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  Thursday, October 22, 2020
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FSB analysts have admitted for the first time that the Internet poses a threat to Russian authorities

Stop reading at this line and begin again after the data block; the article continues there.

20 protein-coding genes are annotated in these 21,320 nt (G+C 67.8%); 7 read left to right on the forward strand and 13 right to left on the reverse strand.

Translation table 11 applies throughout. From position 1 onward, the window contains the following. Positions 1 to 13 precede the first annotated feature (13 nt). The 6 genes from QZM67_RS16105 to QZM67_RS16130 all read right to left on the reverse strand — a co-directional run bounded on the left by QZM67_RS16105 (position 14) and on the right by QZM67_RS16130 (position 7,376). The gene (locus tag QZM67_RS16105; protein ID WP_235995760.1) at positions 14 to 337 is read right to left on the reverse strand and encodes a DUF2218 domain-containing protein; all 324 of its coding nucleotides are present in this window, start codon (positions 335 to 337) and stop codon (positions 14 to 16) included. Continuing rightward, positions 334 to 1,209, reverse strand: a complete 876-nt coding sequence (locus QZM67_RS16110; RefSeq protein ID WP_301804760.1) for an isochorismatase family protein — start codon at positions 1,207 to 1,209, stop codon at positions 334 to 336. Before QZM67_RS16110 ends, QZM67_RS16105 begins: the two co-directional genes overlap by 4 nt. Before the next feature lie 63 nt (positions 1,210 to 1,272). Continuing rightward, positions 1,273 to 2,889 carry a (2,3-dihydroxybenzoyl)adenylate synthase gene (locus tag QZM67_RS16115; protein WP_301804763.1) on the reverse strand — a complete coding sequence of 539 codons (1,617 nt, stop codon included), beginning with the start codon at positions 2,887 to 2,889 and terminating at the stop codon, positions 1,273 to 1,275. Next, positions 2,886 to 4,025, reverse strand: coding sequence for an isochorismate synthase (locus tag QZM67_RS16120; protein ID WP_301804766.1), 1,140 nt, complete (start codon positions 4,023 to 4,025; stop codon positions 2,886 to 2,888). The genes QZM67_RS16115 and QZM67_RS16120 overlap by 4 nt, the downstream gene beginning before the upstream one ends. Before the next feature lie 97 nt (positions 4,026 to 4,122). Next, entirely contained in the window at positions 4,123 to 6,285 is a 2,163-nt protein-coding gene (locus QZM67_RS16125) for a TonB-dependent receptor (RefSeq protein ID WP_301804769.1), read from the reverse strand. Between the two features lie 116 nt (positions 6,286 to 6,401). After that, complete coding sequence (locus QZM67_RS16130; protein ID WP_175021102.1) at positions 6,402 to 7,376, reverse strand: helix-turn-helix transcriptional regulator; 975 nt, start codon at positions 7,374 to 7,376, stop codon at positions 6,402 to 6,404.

Referring to the experience of Ukraine and Georgia, a representative of the FSB Center for Information Security, Dmitry Frolov, put forward an idea to impose stricter technical control over the Russian Internet domain during a round table on legislation on communications and IT at the Federation Council on Thursday. Both Biznes and Gazeta.ru report the FSB proposed imposing immediate control over users and providers of Internet services, which is the crux of an idea to tighten up control that has long been under discussion by the Russian authorities. "All providers must be ordered to keep track of Internet activities conducted by their registered users," Frolov said. In his opinion, providers must register permanent and dynamic IP-addresses of their customers and send this information to the security agencies. He also said it was necessary to "introduce mandatory registration of mobile phone users, considering they have Internet access." In his reasoning, the FSB representative constantly referred to the flood of extremist sites "of various political backgrounds," which can "use the Web for mobilizing political forces against state authorities." He referred to recent events in Yugoslavia, Georgia and Ukraine as striking examples. Despite the obvious threat expressed by the FSB representative, businessmen and officials from the Information Technology Ministry reacted to his statements skeptically. "We believe the Internet should not be controlled," said Alexander Parshukov, a ministry spokesman. He said the current Law on Media provided a solid legislative base covering the responsibility of providers for Internet content. "In fact, all providers have long been cooperating with the security agencies," said Alexander Malis, the vice president of Korbina-Telecom. "There is no need to impose additional control. Besides, in the majority of cases it is virtually impossible to establish the identity of someone sending an e-mail."
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